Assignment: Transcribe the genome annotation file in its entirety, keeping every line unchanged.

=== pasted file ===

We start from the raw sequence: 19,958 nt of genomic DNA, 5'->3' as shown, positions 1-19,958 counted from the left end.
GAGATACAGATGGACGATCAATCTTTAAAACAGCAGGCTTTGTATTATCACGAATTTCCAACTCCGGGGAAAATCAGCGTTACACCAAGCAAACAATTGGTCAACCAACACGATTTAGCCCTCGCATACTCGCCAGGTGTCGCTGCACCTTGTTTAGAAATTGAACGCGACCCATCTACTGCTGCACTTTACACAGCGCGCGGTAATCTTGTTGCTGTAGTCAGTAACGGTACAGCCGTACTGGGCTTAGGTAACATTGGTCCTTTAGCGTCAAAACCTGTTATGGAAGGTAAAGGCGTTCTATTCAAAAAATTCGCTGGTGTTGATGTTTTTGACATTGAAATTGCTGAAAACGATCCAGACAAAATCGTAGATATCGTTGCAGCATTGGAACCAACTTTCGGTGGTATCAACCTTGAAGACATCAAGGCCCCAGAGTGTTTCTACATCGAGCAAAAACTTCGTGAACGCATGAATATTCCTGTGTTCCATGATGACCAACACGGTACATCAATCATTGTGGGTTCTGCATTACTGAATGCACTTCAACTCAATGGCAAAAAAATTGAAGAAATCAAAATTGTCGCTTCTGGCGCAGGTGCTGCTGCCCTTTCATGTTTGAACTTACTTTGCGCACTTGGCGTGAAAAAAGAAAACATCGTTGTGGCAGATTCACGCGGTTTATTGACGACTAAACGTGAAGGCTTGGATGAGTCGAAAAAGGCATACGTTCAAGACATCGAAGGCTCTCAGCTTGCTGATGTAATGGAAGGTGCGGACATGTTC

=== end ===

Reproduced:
We start from the raw sequence: 19,958 nt of genomic DNA, 5'->3' as shown, positions 1-19,958 counted from the left end.
GAGATACAGATGGACGATCAATCTTTAAAACAGCAGGCTTTGTATTATCACGAATTTCCAACTCCGGGGAAAATCAGCGTTACACCAAGCAAACAATTGGTCAACCAACACGATTTAGCCCTCGCATACTCGCCAGGTGTCGCTGCACCTTGTTTAGAAATTGAACGCGACCCATCTACTGCTGCACTTTACACAGCGCGCGGTAATCTTGTTGCTGTAGTCAGTAACGGTACAGCCGTACTGGGCTTAGGTAACATTGGTCCTTTAGCGTCAAAACCTGTTATGGAAGGTAAAGGCGTTCTATTCAAAAAATTCGCTGGTGTTGATGTTTTTGACATTGAAATTGCTGAAAACGATCCAGACAAAATCGTAGATATCGTTGCAGCATTGGAACCAACTTTCGGTGGTATCAACCTTGAAGACATCAAGGCCCCAGAGTGTTTCTACATCGAGCAAAAACTTCGTGAACGCATGAATATTCCTGTGTTCCATGATGACCAACACGGTACATCAATCATTGTGGGTTCTGCATTACTGAATGCACTTCAACTCAATGGCAAAAAAATTGAAGAAATCAAAATTGTCGCTTCTGGCGCAGGTGCTGCTGCCCTTTCATGTTTGAACTTACTTTGCGCACTTGGCGTGAAAAAAGAAAACATCGTTGTGGCAGATTCACGCGGTTTATTGACGACTAAACGTGAAGGCTTGGATGAGTCGAAAAAGGCATACGTTCAAGACATCGAAGGCTCTCAGCTTGCTGATGTAATGGAAGGTGCGGACATGTTC